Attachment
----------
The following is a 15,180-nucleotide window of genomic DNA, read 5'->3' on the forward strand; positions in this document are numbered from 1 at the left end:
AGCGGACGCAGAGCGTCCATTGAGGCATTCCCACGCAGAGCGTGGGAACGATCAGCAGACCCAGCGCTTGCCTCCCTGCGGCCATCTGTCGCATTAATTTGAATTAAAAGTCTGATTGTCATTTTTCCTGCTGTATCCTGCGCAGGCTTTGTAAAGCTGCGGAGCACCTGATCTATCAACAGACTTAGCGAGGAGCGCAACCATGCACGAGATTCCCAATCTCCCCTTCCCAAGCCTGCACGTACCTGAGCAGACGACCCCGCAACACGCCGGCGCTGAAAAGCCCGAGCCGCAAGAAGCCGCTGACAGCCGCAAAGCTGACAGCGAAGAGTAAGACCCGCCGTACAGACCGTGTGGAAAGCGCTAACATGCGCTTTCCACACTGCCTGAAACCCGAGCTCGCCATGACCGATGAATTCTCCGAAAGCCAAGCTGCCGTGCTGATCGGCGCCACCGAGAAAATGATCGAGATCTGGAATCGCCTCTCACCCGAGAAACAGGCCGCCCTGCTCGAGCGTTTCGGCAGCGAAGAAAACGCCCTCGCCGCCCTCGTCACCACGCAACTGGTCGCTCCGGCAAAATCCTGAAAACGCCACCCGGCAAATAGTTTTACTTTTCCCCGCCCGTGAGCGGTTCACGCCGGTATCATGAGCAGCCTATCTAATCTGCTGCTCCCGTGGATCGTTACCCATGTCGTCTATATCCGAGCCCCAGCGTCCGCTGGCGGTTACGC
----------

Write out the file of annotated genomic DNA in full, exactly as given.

The following is a 15,180-nucleotide window of genomic DNA, read 5'->3' on the forward strand; positions in this document are numbered from 1 at the left end:
AGCGGACGCAGAGCGTCCATTGAGGCATTCCCACGCAGAGCGTGGGAACGATCAGCAGACCCAGCGCTTGCCTCCCTGCGGCCATCTGTCGCATTAATTTGAATTAAAAGTCTGATTGTCATTTTTCCTGCTGTATCCTGCGCAGGCTTTGTAAAGCTGCGGAGCACCTGATCTATCAACAGACTTAGCGAGGAGCGCAACCATGCACGAGATTCCCAATCTCCCCTTCCCAAGCCTGCACGTACCTGAGCAGACGACCCCGCAACACGCCGGCGCTGAAAAGCCCGAGCCGCAAGAAGCCGCTGACAGCCGCAAAGCTGACAGCGAAGAGTAAGACCCGCCGTACAGACCGTGTGGAAAGCGCTAACATGCGCTTTCCACACTGCCTGAAACCCGAGCTCGCCATGACCGATGAATTCTCCGAAAGCCAAGCTGCCGTGCTGATCGGCGCCACCGAGAAAATGATCGAGATCTGGAATCGCCTCTCACCCGAGAAACAGGCCGCCCTGCTCGAGCGTTTCGGCAGCGAAGAAAACGCCCTCGCCGCCCTCGTCACCACGCAACTGGTCGCTCCGGCAAAATCCTGAAAACGCCACCCGGCAAATAGTTTTACTTTTCCCCGCCCGTGAGCGGTTCACGCCGGTATCATGAGCAGCCTATCTAATCTGCTGCTCCCGTGGATCGTTACCCATGTCGTCTATATCCGAGCCCCAGCGTCCGCTGGCGGTTACGC